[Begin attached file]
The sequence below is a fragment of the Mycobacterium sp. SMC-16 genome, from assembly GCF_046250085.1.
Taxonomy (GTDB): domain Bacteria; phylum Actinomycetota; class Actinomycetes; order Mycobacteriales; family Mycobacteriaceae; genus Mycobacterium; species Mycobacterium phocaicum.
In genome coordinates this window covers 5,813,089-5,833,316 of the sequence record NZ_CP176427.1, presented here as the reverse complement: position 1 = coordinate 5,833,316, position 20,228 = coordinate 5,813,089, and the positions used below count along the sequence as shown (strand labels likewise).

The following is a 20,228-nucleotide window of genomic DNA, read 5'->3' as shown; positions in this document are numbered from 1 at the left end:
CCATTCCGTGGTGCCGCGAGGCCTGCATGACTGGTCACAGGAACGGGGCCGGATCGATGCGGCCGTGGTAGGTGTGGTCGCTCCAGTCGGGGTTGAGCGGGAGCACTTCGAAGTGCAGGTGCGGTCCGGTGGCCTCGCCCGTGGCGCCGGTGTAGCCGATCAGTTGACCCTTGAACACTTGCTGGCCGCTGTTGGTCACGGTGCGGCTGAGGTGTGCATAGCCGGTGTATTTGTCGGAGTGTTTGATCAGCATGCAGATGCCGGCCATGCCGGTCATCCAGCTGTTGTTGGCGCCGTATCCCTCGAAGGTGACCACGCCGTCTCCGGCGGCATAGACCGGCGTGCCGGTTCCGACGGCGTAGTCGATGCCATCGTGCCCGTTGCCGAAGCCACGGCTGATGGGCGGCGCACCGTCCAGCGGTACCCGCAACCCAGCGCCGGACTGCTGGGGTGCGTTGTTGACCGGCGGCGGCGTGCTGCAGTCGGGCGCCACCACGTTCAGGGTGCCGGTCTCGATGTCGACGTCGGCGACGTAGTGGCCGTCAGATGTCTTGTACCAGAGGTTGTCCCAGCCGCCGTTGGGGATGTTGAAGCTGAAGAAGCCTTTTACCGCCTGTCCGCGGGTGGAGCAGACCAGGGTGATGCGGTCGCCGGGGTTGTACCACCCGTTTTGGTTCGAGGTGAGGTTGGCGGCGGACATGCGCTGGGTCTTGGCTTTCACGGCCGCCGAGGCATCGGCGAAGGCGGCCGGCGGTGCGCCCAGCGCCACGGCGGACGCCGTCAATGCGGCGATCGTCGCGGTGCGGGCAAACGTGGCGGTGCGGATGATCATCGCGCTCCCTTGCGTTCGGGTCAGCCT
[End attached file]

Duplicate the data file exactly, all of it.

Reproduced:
The sequence below is a fragment of the Mycobacterium sp. SMC-16 genome, from assembly GCF_046250085.1.
Taxonomy (GTDB): domain Bacteria; phylum Actinomycetota; class Actinomycetes; order Mycobacteriales; family Mycobacteriaceae; genus Mycobacterium; species Mycobacterium phocaicum.
In genome coordinates this window covers 5,813,089-5,833,316 of the sequence record NZ_CP176427.1, presented here as the reverse complement: position 1 = coordinate 5,833,316, position 20,228 = coordinate 5,813,089, and the positions used below count along the sequence as shown (strand labels likewise).

The following is a 20,228-nucleotide window of genomic DNA, read 5'->3' as shown; positions in this document are numbered from 1 at the left end:
CCATTCCGTGGTGCCGCGAGGCCTGCATGACTGGTCACAGGAACGGGGCCGGATCGATGCGGCCGTGGTAGGTGTGGTCGCTCCAGTCGGGGTTGAGCGGGAGCACTTCGAAGTGCAGGTGCGGTCCGGTGGCCTCGCCCGTGGCGCCGGTGTAGCCGATCAGTTGACCCTTGAACACTTGCTGGCCGCTGTTGGTCACGGTGCGGCTGAGGTGTGCATAGCCGGTGTATTTGTCGGAGTGTTTGATCAGCATGCAGATGCCGGCCATGCCGGTCATCCAGCTGTTGTTGGCGCCGTATCCCTCGAAGGTGACCACGCCGTCTCCGGCGGCATAGACCGGCGTGCCGGTTCCGACGGCGTAGTCGATGCCATCGTGCCCGTTGCCGAAGCCACGGCTGATGGGCGGCGCACCGTCCAGCGGTACCCGCAACCCAGCGCCGGACTGCTGGGGTGCGTTGTTGACCGGCGGCGGCGTGCTGCAGTCGGGCGCCACCACGTTCAGGGTGCCGGTCTCGATGTCGACGTCGGCGACGTAGTGGCCGTCAGATGTCTTGTACCAGAGGTTGTCCCAGCCGCCGTTGGGGATGTTGAAGCTGAAGAAGCCTTTTACCGCCTGTCCGCGGGTGGAGCAGACCAGGGTGATGCGGTCGCCGGGGTTGTACCACCCGTTTTGGTTCGAGGTGAGGTTGGCGGCGGACATGCGCTGGGTCTTGGCTTTCACGGCCGCCGAGGCATCGGCGAAGGCGGCCGGCGGTGCGCCCAGCGCCACGGCGGACGCCGTCAATGCGGCGATCGTCGCGGTGCGGGCAAACGTGGCGGTGCGGATGATCATCGCGCTCCCTTGCGTTCGGGTCAGCCT